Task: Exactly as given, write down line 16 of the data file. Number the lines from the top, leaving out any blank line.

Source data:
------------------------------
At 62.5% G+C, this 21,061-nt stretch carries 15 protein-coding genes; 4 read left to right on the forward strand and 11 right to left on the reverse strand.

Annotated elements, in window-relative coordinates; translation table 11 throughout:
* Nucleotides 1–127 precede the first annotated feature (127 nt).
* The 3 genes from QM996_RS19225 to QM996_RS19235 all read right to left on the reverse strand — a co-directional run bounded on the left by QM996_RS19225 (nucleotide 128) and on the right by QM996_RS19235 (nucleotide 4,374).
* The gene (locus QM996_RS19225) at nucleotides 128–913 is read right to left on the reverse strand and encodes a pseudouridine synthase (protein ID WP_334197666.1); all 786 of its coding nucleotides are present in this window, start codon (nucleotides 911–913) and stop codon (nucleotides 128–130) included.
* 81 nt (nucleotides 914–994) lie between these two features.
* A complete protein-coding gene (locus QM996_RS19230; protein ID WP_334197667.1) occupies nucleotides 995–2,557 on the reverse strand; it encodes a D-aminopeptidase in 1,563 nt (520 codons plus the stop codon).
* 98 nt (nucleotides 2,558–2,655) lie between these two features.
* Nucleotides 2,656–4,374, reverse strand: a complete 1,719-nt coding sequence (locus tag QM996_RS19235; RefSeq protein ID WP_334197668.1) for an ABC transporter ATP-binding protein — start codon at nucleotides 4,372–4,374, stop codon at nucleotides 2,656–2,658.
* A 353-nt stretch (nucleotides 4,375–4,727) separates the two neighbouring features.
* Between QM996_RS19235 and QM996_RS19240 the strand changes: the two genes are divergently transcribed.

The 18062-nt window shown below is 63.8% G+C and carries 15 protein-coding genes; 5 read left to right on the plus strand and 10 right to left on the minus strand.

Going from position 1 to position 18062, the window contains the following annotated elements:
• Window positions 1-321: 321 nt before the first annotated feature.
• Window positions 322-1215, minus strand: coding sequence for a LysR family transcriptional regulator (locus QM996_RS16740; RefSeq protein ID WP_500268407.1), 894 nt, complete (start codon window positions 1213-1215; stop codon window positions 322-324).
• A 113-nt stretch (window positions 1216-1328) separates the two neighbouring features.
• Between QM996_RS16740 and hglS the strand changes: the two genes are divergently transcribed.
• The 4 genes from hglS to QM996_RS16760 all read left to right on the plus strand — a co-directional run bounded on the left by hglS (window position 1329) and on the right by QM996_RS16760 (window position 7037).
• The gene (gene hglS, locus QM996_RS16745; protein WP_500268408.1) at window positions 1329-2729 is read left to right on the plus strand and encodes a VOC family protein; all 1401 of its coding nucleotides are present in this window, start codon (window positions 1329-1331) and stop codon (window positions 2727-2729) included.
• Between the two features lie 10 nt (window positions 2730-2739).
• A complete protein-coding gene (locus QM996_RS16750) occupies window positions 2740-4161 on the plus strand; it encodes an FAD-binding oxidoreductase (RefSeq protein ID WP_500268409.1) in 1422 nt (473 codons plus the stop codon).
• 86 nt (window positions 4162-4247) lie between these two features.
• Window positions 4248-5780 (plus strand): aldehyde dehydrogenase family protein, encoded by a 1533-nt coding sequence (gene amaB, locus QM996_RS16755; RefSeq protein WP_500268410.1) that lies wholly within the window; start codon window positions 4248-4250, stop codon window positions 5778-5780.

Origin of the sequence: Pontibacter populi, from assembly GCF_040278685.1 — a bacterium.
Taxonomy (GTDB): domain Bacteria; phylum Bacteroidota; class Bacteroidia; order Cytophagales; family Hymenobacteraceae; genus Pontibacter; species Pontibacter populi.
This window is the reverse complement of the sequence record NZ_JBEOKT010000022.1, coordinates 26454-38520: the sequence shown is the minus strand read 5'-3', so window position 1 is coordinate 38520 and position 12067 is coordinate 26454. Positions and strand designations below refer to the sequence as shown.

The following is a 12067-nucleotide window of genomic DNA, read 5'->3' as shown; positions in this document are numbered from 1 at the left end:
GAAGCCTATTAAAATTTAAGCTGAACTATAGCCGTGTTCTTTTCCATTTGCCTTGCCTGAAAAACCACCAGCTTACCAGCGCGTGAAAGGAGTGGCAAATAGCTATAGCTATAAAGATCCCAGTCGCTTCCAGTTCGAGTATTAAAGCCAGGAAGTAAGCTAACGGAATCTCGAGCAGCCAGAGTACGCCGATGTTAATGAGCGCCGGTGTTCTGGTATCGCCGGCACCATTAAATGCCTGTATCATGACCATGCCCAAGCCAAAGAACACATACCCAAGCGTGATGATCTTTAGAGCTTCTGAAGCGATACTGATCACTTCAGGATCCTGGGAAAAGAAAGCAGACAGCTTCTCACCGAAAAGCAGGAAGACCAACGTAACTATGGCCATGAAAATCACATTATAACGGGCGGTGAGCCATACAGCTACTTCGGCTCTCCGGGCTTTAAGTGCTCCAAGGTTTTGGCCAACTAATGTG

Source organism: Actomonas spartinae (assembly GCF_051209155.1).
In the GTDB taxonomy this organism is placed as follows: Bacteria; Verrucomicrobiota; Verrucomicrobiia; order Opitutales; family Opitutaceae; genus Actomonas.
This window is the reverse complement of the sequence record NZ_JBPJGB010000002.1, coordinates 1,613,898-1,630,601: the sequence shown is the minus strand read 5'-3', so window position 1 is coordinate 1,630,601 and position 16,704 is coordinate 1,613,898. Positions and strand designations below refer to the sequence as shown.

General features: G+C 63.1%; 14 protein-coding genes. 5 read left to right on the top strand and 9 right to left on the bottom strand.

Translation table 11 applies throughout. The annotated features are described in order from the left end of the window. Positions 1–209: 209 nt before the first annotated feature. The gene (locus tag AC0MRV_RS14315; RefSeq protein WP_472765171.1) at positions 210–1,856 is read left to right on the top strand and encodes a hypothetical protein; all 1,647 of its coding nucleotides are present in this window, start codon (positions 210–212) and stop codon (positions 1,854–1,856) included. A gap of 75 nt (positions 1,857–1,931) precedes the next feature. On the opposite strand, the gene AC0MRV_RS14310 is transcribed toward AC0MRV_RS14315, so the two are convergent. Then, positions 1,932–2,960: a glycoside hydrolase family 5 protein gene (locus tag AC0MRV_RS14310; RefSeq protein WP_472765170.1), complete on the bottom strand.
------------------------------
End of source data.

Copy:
• A 113-nt stretch (window positions 1216-1328) separates the two neighbouring features.